7.112 InnerAutomorphism

InnerAutomorphism( G, g )

InnerAutomorphism returns the automorphism on the group G that takes each element h to h ^ g. g must be an element in the parent group of G (but need not actually be in G) that normalizes G.

    gap> s5 := Group( (1,2), (1,2,3,4,5) );;  s5.name := "s5";;
    gap> i := InnerAutomorphism( s5, (1,2) );
    InnerAutomorphism( s5, (1,2) )
    gap> (1,2,3,4,5) ^ i;
    (1,3,4,5,2) 

InnerAutomorphism( G, g ) calls ConjugationGroupHomomorphism( G, G, g ) (see ConjugationGroupHomomorphism).

7.113 GroupHomomorphismByImages

GroupHomomorphismByImages( G, H, gens, imgs )

GroupHomomorphismByImages returns the group homomorphism with source G and range H that is defined by mapping the list gens of generators of G to the list imgs of images in H.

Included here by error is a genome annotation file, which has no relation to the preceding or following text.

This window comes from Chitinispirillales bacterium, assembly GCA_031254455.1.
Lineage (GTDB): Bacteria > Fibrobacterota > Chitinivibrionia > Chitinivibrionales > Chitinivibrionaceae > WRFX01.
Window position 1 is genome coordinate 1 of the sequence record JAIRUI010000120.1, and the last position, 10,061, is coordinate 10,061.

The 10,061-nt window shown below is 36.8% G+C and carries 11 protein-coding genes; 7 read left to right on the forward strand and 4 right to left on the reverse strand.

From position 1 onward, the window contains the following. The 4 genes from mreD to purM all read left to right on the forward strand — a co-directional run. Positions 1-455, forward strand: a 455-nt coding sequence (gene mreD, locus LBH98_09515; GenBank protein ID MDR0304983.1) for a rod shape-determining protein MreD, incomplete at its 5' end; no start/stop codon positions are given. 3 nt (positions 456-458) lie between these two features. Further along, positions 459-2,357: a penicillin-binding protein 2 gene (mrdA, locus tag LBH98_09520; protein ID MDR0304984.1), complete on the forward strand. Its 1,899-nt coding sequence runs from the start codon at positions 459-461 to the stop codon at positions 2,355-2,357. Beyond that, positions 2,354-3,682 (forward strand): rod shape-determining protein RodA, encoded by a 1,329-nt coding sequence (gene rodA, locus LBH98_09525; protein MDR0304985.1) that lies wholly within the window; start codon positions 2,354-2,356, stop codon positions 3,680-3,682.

gap> g := Group( (1,2,3,4), (1,2) );;
    gap> h := Group( (2,3), (1,2) );;
    gap> m := GroupHomomorphismByImages(g,h,g.generators,h.generators);
    GroupHomomorphismByImages( Group( (1,2,3,4), (1,2) ), Group( (2,3), 
    (1,2) ), [ (1,2,3,4), (1,2) ], [ (2,3), (1,2) ] )
    gap> Image( m, (1,3,4) );
    (1,3,2)
    gap> Kernel( m );
    Subgroup( Group( (1,2,3,4), (1,2) ), [ (1,4)(2,3), (1,2)(3,4) ] ) 

Note that the result need not always be a single value mapping, even though the name seems to imply this. Namely if the elements in imgs do not satisfy all relations that hold for the generators gens, no element of G has a unique image under the mapping. This is demonstrated in the following example.